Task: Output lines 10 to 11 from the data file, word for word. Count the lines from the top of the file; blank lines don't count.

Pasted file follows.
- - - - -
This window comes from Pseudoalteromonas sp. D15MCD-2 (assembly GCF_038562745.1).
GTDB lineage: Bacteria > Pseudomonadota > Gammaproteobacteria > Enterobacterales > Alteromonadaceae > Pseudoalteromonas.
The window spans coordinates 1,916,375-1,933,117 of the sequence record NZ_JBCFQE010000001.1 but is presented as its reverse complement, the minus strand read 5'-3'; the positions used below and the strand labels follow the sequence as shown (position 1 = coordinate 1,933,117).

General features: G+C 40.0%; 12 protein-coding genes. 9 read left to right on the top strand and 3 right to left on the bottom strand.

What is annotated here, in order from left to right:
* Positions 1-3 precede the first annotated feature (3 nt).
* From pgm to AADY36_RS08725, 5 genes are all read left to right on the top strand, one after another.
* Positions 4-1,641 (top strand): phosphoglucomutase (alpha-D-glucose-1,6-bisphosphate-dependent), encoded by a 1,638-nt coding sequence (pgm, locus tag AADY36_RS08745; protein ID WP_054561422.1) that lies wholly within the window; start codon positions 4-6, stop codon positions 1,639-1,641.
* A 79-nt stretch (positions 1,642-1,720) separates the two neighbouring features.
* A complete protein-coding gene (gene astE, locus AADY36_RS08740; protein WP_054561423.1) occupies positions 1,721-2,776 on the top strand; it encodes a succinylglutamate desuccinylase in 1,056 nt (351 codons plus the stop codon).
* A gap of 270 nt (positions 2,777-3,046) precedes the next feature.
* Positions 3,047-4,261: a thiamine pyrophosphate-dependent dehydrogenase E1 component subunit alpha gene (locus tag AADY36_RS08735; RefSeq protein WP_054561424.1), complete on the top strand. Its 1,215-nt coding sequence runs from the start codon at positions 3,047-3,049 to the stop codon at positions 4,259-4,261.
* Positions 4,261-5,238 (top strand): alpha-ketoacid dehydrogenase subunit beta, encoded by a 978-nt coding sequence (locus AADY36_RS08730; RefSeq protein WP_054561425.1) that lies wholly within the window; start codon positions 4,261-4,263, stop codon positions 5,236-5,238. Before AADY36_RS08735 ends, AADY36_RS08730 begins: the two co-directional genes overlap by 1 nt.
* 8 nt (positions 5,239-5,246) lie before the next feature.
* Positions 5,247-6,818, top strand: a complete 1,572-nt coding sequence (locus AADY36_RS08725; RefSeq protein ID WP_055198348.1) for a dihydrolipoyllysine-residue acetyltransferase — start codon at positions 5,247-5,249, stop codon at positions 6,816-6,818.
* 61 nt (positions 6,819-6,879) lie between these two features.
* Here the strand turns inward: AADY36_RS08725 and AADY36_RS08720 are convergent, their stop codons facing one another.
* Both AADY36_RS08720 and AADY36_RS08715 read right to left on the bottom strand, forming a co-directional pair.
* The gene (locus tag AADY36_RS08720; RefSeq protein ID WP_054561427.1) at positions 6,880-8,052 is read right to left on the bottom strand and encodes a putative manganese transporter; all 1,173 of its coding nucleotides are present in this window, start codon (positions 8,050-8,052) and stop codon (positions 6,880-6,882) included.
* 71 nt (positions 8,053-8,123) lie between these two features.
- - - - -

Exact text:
* A complete protein-coding gene (gene astE, locus AADY36_RS08740; protein WP_054561423.1) occupies positions 1,721-2,776 on the top strand; it encodes a succinylglutamate desuccinylase in 1,056 nt (351 codons plus the stop codon).
* A gap of 270 nt (positions 2,777-3,046) precedes the next feature.